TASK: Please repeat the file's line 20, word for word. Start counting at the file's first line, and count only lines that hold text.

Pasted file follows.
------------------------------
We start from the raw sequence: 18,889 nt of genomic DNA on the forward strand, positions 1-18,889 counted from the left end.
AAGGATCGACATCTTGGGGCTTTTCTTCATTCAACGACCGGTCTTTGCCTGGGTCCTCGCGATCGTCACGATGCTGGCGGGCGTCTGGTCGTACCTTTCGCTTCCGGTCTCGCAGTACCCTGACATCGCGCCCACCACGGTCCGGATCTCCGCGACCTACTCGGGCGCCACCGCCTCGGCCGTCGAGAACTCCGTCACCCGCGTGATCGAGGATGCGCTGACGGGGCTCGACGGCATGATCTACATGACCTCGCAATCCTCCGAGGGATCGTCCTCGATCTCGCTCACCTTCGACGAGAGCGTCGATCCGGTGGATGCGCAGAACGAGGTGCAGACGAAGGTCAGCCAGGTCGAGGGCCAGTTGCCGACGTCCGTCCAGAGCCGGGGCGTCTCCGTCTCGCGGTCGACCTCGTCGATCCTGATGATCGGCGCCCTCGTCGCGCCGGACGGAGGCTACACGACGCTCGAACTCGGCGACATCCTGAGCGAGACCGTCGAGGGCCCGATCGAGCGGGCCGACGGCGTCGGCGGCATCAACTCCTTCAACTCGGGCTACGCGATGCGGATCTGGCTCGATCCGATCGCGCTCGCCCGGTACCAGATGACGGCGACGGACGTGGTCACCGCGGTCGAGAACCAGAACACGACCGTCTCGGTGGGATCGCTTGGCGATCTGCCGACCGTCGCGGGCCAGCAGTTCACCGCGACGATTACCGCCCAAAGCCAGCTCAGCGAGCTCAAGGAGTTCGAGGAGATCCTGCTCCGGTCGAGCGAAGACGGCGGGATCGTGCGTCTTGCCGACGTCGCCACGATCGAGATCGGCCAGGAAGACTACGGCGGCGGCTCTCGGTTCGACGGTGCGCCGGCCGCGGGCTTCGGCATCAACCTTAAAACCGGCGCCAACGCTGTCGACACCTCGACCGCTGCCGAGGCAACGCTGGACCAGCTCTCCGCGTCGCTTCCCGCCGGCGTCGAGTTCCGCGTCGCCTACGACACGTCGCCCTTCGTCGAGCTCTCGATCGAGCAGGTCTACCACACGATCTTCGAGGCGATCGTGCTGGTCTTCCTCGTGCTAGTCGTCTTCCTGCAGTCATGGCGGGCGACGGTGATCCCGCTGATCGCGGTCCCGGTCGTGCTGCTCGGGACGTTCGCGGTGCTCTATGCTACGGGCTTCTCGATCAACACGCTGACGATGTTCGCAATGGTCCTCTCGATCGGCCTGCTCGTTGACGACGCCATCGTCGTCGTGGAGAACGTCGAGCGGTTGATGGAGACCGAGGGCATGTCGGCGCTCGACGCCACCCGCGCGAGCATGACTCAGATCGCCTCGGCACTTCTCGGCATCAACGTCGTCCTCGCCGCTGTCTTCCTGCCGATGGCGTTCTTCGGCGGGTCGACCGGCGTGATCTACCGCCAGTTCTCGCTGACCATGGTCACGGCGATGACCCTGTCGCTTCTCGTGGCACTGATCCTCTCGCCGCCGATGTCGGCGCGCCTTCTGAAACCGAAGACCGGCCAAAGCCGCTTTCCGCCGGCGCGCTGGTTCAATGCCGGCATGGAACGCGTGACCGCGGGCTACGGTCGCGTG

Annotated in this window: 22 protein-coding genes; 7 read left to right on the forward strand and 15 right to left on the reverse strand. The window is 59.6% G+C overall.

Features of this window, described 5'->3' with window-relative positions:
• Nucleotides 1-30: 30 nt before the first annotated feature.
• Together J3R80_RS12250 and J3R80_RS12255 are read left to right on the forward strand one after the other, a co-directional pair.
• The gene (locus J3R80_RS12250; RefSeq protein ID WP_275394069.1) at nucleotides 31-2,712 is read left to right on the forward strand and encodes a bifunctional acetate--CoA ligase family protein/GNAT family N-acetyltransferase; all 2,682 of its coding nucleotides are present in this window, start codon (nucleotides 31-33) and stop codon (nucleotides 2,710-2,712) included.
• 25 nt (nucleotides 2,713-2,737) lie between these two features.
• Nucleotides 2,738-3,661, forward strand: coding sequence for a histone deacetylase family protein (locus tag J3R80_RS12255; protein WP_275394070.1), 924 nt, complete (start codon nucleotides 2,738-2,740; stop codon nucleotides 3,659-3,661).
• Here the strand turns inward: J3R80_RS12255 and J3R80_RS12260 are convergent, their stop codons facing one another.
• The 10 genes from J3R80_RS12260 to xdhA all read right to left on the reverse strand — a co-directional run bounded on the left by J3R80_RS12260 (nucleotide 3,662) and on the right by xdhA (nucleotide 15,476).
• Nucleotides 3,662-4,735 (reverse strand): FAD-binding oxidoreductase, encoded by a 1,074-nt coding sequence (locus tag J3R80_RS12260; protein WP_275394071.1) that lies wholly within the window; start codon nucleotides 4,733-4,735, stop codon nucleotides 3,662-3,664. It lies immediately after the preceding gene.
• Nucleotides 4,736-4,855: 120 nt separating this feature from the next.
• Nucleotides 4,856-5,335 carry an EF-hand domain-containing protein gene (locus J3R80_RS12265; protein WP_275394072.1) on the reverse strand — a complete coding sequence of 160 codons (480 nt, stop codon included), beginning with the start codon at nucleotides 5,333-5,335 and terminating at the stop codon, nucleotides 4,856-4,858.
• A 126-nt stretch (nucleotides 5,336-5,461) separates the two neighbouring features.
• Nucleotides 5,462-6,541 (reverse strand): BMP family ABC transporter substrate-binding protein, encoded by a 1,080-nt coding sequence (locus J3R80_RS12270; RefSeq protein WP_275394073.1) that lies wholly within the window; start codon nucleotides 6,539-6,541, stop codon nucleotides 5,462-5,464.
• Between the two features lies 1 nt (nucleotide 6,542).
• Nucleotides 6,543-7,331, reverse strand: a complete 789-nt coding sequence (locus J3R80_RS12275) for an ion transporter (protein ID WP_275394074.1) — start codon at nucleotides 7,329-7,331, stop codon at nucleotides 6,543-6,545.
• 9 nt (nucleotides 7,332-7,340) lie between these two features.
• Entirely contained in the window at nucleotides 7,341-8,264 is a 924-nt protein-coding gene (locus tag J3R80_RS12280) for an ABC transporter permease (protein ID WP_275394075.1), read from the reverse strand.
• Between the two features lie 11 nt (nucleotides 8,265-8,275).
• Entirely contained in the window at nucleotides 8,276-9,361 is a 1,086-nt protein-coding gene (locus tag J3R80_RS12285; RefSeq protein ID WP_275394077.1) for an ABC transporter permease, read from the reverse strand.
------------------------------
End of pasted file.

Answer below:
• Entirely contained in the window at nucleotides 7,341-8,264 is a 924-nt protein-coding gene (locus tag J3R80_RS12280) for an ABC transporter permease (protein ID WP_275394075.1), read from the reverse strand.